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SPORTS
February 12, 1998 | FROM INQUIRER WIRE SERVICES
Competitors and officials tried desperately yesterday to clean up the aura of punk, anti-social behavior that wafted over snowboarding after a champion was disqualified for testing positive for marijuana and another rider was banished for wild partying. Making its Olympic debut in Nagano, snowboarding did all the right things as it impressed thousands of spectators with high-speed racing and acrobatic displays of freestyle jumps. But years of preparation and hard work came crashing down early yesterday when the International Olympic Committee (IOC)
SPORTS
January 17, 2005 | THE INQUIRER STAFF
Americans Seth Westcott and Lindsey Jacobellis won their first cross titles in the snowboarding world championships yesterday in Whistler, British Columbia. Westcott finished ahead of Francois Boivin, a last-minute replacement on the Canadian team. American Jayson Hale was third. In the women's event, Jacobellis beat Karine Ruby of France. Maelle Ricker of Canada was third. The cross race includes a challenging obstacle course. Alois Vogl became the first German man to claim a World Cup slalom victory in 14 years, winning on the circuit's toughest course in Wengen, Switzerland, in a combined time of 1 minute, 35.38 seconds.
SPORTS
January 25, 1998 | By Diane Pucin, INQUIRER STAFF WRITER
What are all those teenagers, the ones with the bleached hair and pierced body parts, the ones with the baggy clothes and loud voices, what are they doing on your father's ski slopes? They're riding the frozen wave, that's what. They're surfing on the snow, both feet on one board, getting tanned and toned in the winter sun, slip-sliding down the mountain or tumbling and twisting through the air, doing tricks, trying to figure out something crazier, more daring, more radical to do. They're proud.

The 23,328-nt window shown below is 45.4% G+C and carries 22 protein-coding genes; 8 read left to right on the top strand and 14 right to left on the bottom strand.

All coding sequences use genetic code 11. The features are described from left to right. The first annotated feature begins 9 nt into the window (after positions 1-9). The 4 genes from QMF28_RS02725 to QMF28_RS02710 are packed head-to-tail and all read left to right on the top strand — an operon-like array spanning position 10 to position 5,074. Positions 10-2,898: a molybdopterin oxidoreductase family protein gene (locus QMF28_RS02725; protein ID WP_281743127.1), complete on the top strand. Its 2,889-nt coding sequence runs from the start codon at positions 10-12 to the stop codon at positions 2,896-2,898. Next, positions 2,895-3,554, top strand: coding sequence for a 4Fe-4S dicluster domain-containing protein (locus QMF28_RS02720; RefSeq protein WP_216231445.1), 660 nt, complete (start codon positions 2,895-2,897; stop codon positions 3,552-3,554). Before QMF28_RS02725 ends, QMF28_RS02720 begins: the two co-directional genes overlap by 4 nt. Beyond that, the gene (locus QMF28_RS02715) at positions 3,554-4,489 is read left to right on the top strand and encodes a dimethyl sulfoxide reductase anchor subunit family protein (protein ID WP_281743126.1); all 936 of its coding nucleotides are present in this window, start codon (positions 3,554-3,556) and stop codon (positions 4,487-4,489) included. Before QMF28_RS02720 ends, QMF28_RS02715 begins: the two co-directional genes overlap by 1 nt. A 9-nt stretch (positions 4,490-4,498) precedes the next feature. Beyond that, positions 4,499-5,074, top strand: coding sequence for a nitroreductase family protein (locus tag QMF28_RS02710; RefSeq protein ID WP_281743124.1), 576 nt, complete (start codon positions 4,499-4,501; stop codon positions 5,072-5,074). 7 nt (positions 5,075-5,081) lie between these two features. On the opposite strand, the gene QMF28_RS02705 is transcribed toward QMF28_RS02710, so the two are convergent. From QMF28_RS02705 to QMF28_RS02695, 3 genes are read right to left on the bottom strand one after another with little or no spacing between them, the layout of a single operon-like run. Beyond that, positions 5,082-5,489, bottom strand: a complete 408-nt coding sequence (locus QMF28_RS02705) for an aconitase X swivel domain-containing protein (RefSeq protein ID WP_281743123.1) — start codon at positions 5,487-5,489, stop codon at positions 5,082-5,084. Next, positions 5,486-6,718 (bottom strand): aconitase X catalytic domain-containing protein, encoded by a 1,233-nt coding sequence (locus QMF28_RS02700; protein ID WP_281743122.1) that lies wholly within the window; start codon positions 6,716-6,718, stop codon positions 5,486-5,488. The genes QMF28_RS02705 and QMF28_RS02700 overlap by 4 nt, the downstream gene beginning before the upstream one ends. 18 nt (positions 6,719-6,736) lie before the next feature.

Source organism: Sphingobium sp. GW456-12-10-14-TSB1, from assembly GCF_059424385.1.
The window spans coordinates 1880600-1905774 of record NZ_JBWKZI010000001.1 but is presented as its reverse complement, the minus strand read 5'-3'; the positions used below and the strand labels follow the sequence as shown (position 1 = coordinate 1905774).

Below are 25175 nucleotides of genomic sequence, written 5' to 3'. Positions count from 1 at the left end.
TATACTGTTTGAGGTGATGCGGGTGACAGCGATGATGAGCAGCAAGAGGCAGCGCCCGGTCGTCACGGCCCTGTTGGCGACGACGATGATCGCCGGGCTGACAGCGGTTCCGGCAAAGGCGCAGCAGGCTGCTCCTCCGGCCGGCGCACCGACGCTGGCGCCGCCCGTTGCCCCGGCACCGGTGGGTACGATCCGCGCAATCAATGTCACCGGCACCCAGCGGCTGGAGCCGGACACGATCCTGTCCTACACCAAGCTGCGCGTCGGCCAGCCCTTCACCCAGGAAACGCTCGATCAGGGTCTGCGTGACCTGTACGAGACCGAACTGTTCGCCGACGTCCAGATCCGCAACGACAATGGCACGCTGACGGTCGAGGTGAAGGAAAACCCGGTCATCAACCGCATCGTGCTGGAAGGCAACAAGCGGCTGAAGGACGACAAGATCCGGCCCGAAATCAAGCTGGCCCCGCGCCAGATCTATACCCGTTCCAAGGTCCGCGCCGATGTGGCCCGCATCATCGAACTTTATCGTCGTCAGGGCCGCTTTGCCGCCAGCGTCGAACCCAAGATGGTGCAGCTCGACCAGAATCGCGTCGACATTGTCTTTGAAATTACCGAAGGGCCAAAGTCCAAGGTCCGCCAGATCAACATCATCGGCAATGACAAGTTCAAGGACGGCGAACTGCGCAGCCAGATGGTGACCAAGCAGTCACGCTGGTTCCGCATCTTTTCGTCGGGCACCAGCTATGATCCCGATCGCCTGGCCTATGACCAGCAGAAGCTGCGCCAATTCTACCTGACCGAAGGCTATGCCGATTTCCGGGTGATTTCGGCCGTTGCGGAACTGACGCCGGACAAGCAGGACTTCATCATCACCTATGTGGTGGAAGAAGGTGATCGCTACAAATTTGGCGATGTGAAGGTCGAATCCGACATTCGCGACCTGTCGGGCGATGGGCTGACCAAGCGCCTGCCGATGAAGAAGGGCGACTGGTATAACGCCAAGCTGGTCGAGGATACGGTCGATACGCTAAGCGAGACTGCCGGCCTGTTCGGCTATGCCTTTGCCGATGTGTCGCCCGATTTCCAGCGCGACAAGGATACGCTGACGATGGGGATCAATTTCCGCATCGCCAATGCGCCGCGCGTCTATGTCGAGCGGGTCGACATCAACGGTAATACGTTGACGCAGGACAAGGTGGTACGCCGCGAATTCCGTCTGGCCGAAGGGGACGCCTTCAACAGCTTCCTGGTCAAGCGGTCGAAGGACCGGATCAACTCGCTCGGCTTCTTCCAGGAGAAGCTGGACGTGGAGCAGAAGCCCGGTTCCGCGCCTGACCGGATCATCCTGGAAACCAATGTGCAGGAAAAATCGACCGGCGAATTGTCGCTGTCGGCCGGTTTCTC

NEWS
February 6, 1998 | By Diane Pucin, INQUIRER STAFF WRITER
The snow monkeys chatter and seem to point as the snowboarders bound off the bus, all tie-dyed hair and purple pants. A monk at this town's biggest monument, Zenkoji Temple, has done more TV interviews than Ken Starr, because, of all things, he went to the University of Michigan and is still celebrating the Rose Bowl. Yes, it might be a good thing that these Olympics are finally getting started. Tomorrow (Friday night in Philadelphia), a 516-pound sumo wrestler wearing a loincloth will be part of the opening ceremony of the 18th Winter Olympics.
ENTERTAINMENT
January 19, 1990 | By Dorothy Brown, Inquirer Staff Writer
Imagine this: Coming up over a rise on a steep, snowy trail at your favorite ski resort is this grinning teenager, both feet strapped sideways to a Day-Glo skateboard, only it doesn't have wheels. He zigzags down the mountain, pivoting on his front foot and swinging his back foot back and forth behind him in an easy, swaying motion. With a wake of snow spraying behind him, he could be surfing, too. But the new sport that is making waves nearly everywhere in the Poconos this winter is none of the above.
NEWS
January 24, 1994 | By Walter F. Naedele, INQUIRER STAFF WRITER
On the nation's ski slopes, surf's up. Since the early 1980s, youngsters have been roaring down mountains with both feet strapped onto a board not much wider than this newspaper page. They look like they're surfing. They look like they're skateboarding. They're snowboarding. Some are surfers and skateboarders. Now, snowboards let them do the same kind of stunts on the slopes, more than they ever could on skis. Maybe they've taken to snowboarding because some youngsters need to make statements, in language and clothes and pastimes.
SPORTS
January 17, 1993 | By Michael Bamberger, INQUIRER STAFF WRITER
"This your first time snowboarding?" Steve Cameron, a 19-year-old snowboarding instructor at Doe Mountain, asked his pupil. The pupil shook his head north and south. "Could be tough," said the teacher, a robust and cheerful youth with an earring in his nose and a ponytail down his neck. "First time I went, I broke my wrist. " This was on Wednesday afternoon. Rain and hail were teeming from the skies. The slopes were covered with slushy snow. Cameron called the conditions beautiful.